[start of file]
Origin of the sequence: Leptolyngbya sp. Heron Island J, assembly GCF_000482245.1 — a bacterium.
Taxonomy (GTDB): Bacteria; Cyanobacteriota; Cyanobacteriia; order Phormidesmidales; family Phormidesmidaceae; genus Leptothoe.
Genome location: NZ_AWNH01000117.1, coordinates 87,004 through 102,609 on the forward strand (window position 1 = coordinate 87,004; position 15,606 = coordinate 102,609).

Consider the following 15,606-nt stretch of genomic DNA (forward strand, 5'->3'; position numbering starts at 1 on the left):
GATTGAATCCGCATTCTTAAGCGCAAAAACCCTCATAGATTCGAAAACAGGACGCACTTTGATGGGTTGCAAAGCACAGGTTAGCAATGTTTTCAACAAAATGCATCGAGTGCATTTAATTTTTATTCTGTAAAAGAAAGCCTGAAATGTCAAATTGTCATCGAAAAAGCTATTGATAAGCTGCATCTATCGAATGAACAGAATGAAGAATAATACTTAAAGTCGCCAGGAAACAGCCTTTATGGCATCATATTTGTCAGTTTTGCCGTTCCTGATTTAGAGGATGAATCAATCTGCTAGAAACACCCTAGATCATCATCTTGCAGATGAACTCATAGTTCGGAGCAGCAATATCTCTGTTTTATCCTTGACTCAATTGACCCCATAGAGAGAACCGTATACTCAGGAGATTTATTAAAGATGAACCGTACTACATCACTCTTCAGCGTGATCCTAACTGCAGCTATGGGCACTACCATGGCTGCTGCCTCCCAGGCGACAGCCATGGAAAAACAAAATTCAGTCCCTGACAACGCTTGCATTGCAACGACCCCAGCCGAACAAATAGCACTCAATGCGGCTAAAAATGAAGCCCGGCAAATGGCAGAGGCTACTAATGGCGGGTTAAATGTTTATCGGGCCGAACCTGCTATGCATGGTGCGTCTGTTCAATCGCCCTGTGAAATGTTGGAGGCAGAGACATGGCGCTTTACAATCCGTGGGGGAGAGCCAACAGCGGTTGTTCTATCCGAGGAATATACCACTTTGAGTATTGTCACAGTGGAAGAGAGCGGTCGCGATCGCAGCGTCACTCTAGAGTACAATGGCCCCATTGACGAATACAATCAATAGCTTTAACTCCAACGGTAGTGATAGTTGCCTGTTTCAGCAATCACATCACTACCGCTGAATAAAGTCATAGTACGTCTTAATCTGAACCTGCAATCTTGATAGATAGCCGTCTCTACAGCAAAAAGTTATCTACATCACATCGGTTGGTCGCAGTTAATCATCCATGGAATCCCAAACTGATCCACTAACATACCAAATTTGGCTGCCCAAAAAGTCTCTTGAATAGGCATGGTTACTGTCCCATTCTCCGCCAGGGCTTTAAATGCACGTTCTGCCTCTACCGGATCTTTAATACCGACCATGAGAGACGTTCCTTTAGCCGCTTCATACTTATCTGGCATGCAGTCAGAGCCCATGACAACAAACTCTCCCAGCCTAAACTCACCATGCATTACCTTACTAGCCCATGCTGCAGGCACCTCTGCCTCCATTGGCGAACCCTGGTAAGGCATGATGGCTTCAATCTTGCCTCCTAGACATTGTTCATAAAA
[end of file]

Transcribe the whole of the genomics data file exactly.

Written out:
Origin of the sequence: Leptolyngbya sp. Heron Island J, assembly GCF_000482245.1 — a bacterium.
Taxonomy (GTDB): Bacteria; Cyanobacteriota; Cyanobacteriia; order Phormidesmidales; family Phormidesmidaceae; genus Leptothoe.
Genome location: NZ_AWNH01000117.1, coordinates 87,004 through 102,609 on the forward strand (window position 1 = coordinate 87,004; position 15,606 = coordinate 102,609).

Consider the following 15,606-nt stretch of genomic DNA (forward strand, 5'->3'; position numbering starts at 1 on the left):
GATTGAATCCGCATTCTTAAGCGCAAAAACCCTCATAGATTCGAAAACAGGACGCACTTTGATGGGTTGCAAAGCACAGGTTAGCAATGTTTTCAACAAAATGCATCGAGTGCATTTAATTTTTATTCTGTAAAAGAAAGCCTGAAATGTCAAATTGTCATCGAAAAAGCTATTGATAAGCTGCATCTATCGAATGAACAGAATGAAGAATAATACTTAAAGTCGCCAGGAAACAGCCTTTATGGCATCATATTTGTCAGTTTTGCCGTTCCTGATTTAGAGGATGAATCAATCTGCTAGAAACACCCTAGATCATCATCTTGCAGATGAACTCATAGTTCGGAGCAGCAATATCTCTGTTTTATCCTTGACTCAATTGACCCCATAGAGAGAACCGTATACTCAGGAGATTTATTAAAGATGAACCGTACTACATCACTCTTCAGCGTGATCCTAACTGCAGCTATGGGCACTACCATGGCTGCTGCCTCCCAGGCGACAGCCATGGAAAAACAAAATTCAGTCCCTGACAACGCTTGCATTGCAACGACCCCAGCCGAACAAATAGCACTCAATGCGGCTAAAAATGAAGCCCGGCAAATGGCAGAGGCTACTAATGGCGGGTTAAATGTTTATCGGGCCGAACCTGCTATGCATGGTGCGTCTGTTCAATCGCCCTGTGAAATGTTGGAGGCAGAGACATGGCGCTTTACAATCCGTGGGGGAGAGCCAACAGCGGTTGTTCTATCCGAGGAATATACCACTTTGAGTATTGTCACAGTGGAAGAGAGCGGTCGCGATCGCAGCGTCACTCTAGAGTACAATGGCCCCATTGACGAATACAATCAATAGCTTTAACTCCAACGGTAGTGATAGTTGCCTGTTTCAGCAATCACATCACTACCGCTGAATAAAGTCATAGTACGTCTTAATCTGAACCTGCAATCTTGATAGATAGCCGTCTCTACAGCAAAAAGTTATCTACATCACATCGGTTGGTCGCAGTTAATCATCCATGGAATCCCAAACTGATCCACTAACATACCAAATTTGGCTGCCCAAAAAGTCTCTTGAATAGGCATGGTTACTGTCCCATTCTCCGCCAGGGCTTTAAATGCACGTTCTGCCTCTACCGGATCTTTAATACCGACCATGAGAGACGTTCCTTTAGCCGCTTCATACTTATCTGGCATGCAGTCAGAGCCCATGACAACAAACTCTCCCAGCCTAAACTCACCATGCATTACCTTACTAGCCCATGCTGCAGGCACCTCTGCCTCCATTGGCGAACCCTGGTAAGGCATGATGGCTTCAATCTTGCCTCCTAGACATTGTTCATAAAA